Wednesday, February 9, 2011

The Chocolate War, by Robert Cormier

The Chocolate War, by Robert Cormier. New York: Knopf, 1997. 272 pp. ISBN 0394828054

With a vague yet developing conviction that even he does not yet fully understand himself, Jerry Renault has decided that he will not sell chocolates in the school fund-raiser.  Archie Costello, however, is determined to make Jerry cave...

Realistic Fiction

(This verson is a reissue of the 1974 novel, with added author introduction.)  Jerry Renault, whose mother has just passed away, and whose father is somewhat distant due to having to work late hours, is starting his freshman year at the all boys' Trinity Catholic School. The school holds a chocolate sale fundraiser each year, and sinister acting Headmaster Brother Leon has just doubled the price of each box as well as the quota that each boy must sell. Meanwhile, Archie Costello, leader of the school's secret society, The Vigils, chooses Jerry for one of the assignments that this group often forces members of the student body to perform. Jerry is tasked to refuse to sell chocolates for ten days. Once the ten days are up, however, Jerry -- for reasons even he doesn't fully understand at first -- chooses to continue to refuse to sell the chocolates. As a result, the incensed Brother Leon forces Archie to make sure that The Vigils ensure the chocolate sale's success. The ensuing campaign of harassment and violence against Jerry tests his resolve and his very spirit, leaving it uncertain until the last moment how Jerry will ultimately respond.  The sequel to this novel is Beyond the Chocolate War.

What makes this novel an amazing piece of writing to me is the completely honest way in which Cormier describes characters' innermost thoughts -- especially their incomplete understandings of their own motives. Examples of this are Jerry's delayed understanding of why he was taking a stand about the chocolate sale and lack of complete self-awareness even in malicious characters like Archie (e.g., "Archie was always puzzled about whatever there was inside of him that enjoyed these performances -- toying with kids..." p. 31).  With its very character-driven plot, the story is riveting, as we are kept guessing about how far each character will go to make their stand or further their own agenda.  One potential controversial aspect of this novel is the violence committed by some characters, yet this violence is integral to the story as it graphically shows what happens when bullying is left unchecked.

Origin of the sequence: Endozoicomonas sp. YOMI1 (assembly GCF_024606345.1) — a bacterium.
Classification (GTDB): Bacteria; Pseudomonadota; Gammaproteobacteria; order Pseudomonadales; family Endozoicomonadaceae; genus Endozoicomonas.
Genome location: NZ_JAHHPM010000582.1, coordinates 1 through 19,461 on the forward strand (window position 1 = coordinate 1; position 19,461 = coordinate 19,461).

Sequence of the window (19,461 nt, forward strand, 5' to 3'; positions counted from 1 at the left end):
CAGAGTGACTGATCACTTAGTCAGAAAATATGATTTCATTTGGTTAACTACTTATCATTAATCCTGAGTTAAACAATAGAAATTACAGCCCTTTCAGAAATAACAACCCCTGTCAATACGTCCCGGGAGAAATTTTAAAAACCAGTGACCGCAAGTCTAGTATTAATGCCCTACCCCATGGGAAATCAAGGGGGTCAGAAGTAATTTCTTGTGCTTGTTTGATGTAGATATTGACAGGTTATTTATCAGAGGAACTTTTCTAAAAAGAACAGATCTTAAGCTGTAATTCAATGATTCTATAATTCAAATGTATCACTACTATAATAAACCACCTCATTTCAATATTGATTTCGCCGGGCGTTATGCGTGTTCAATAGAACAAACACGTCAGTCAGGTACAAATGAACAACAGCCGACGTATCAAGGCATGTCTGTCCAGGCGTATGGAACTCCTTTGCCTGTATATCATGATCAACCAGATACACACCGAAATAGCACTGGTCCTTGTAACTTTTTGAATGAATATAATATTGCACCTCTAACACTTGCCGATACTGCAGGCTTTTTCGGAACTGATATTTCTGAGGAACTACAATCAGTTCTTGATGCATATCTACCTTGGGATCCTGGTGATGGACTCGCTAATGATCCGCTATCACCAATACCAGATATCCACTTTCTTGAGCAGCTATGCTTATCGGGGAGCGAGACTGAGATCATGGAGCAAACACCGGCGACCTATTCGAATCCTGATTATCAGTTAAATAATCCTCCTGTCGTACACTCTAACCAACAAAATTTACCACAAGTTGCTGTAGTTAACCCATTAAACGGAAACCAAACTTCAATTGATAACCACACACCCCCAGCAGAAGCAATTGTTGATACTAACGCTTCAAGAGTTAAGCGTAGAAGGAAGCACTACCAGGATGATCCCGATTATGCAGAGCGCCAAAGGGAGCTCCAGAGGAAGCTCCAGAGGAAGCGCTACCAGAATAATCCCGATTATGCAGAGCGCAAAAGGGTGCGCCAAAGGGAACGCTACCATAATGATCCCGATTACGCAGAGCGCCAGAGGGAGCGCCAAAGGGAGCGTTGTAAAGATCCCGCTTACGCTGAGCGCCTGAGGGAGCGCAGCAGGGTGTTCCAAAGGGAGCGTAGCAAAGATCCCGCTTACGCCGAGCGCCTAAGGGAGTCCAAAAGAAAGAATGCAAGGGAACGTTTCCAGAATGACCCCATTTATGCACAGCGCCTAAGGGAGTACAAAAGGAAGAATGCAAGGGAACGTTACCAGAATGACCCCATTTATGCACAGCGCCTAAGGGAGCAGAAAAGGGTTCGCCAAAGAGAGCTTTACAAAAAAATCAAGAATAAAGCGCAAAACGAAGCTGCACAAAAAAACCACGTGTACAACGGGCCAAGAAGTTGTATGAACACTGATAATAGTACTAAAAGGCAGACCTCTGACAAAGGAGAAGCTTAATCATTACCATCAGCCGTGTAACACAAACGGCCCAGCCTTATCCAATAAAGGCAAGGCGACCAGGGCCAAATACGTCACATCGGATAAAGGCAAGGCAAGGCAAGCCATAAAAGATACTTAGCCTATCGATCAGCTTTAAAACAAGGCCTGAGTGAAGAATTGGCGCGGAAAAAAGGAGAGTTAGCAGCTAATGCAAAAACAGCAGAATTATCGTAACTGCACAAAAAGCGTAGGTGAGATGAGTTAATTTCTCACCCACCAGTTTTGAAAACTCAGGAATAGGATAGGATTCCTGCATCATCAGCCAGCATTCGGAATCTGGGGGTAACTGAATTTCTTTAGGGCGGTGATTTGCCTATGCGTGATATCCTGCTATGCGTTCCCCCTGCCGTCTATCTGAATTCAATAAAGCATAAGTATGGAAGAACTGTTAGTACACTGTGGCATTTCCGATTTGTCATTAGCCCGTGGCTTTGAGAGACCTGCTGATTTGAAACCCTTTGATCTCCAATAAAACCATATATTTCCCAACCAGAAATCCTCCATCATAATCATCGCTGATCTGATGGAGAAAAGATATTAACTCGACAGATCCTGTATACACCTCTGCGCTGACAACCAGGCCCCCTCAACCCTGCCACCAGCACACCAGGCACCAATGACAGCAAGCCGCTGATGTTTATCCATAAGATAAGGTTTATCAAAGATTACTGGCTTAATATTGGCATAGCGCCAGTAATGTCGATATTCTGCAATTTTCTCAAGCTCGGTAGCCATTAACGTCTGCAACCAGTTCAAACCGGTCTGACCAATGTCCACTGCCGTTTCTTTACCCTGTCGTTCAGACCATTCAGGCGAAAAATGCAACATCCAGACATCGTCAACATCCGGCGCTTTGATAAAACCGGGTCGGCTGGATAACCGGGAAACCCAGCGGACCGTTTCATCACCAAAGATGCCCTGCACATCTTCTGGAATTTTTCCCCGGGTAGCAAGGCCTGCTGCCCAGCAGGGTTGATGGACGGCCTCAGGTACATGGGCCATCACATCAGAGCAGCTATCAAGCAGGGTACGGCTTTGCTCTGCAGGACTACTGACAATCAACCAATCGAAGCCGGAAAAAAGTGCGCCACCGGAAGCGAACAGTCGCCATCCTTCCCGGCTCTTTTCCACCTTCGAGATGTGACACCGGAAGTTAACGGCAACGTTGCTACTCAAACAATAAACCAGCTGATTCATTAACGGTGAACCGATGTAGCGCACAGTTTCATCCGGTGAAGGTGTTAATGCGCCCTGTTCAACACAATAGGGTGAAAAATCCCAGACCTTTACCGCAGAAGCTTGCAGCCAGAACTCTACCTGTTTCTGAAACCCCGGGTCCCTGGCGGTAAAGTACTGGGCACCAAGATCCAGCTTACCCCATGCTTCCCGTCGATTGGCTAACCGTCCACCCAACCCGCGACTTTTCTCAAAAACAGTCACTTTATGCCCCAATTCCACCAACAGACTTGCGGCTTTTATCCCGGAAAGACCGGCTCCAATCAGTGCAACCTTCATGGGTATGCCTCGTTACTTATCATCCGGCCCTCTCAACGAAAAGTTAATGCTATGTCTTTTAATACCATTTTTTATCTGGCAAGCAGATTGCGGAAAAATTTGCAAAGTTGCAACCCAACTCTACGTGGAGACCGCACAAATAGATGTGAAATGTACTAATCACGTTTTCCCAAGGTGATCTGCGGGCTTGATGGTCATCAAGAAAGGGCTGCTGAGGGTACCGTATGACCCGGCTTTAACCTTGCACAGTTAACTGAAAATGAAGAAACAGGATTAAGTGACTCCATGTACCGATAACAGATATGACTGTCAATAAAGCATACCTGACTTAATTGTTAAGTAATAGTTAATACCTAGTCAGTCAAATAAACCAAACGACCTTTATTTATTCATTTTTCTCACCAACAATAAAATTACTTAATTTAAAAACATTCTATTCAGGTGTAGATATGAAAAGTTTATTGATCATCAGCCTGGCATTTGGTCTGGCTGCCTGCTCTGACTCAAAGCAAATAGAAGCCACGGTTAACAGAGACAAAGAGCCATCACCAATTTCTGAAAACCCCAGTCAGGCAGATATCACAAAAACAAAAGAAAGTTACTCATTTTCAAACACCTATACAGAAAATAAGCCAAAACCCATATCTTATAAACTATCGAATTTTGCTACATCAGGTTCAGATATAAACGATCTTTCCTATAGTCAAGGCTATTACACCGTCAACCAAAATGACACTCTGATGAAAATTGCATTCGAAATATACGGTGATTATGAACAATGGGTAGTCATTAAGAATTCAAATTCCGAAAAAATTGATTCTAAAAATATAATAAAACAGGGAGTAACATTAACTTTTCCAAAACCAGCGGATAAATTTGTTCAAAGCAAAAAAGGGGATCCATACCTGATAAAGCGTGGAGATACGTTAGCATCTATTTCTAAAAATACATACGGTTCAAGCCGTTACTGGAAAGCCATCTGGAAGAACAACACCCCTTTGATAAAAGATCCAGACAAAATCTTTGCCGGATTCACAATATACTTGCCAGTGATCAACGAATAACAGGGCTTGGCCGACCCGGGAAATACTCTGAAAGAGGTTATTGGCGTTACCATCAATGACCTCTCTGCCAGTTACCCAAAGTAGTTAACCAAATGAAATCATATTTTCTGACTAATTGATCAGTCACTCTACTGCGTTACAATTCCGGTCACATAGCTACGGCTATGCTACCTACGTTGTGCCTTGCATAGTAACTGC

This book could help any teen who is being bullied, by making them realize that they are not alone in being mistreated.  It should further help them to realize what may be the consequences of not seeking adult or other assistance against bullies, and what the ultimate emotional cost of unchecked bullying can be.  Teens who suspect that a friend may be being bullied -- by noting changes in the friend's behavior -- will hopefully be inspired to intervene.

A Girl Scout as a child, I had always hated having to sell those overpriced cookies!  So the idea of a novel about a boy refusing to sell chocolates on behalf of his school -- albeit in a much more serious context -- really intrigued me.

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